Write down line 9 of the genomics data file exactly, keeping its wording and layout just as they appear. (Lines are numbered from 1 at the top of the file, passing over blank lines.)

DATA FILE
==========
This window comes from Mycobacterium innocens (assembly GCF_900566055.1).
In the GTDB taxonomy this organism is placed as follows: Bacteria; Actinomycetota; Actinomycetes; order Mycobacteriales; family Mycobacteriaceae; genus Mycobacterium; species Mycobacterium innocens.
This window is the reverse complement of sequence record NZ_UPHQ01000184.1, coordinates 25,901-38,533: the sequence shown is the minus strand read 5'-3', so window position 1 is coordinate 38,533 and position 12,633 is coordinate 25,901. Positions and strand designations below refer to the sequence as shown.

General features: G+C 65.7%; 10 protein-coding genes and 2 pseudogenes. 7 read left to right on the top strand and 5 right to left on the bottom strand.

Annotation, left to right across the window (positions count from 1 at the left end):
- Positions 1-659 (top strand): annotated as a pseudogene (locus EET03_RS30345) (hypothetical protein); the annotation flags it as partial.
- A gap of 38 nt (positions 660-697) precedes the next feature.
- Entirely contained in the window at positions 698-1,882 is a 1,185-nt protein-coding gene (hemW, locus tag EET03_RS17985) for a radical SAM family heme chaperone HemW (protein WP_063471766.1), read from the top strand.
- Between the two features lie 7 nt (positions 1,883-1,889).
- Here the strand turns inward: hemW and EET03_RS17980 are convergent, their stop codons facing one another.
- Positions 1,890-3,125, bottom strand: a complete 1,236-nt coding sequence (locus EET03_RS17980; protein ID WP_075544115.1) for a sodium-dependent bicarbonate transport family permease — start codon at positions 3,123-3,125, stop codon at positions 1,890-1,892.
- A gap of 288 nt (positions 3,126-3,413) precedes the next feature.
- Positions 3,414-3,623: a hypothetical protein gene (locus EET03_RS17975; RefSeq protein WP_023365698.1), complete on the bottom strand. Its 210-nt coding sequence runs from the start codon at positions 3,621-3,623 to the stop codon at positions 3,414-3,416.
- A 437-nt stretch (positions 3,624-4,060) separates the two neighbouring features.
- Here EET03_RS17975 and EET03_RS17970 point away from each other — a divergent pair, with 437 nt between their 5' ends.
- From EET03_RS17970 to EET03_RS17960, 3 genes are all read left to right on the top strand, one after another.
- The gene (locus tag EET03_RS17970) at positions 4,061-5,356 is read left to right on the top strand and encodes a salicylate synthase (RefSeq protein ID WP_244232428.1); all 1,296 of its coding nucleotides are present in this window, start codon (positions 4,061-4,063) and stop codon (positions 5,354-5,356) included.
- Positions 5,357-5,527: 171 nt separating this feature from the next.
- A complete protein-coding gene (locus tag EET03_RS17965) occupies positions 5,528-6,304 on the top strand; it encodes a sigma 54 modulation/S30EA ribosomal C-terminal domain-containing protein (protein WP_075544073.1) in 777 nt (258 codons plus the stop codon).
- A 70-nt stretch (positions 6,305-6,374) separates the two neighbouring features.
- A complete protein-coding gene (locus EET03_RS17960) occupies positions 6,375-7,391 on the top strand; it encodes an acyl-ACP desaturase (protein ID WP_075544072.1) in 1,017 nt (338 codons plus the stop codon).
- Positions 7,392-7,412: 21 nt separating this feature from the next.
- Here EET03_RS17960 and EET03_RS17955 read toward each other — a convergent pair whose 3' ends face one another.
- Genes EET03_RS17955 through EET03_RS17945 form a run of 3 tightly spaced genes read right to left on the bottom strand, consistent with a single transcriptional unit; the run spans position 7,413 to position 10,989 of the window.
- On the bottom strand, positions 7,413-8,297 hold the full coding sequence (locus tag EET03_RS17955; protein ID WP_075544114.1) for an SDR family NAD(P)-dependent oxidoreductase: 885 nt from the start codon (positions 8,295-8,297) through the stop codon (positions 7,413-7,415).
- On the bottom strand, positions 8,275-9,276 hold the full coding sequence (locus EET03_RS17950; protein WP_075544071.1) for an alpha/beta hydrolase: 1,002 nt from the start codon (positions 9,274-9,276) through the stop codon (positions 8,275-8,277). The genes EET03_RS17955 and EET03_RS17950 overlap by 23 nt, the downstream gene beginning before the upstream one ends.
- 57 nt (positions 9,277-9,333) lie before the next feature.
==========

- Between the two features lie 7 nt (positions 1,883-1,889).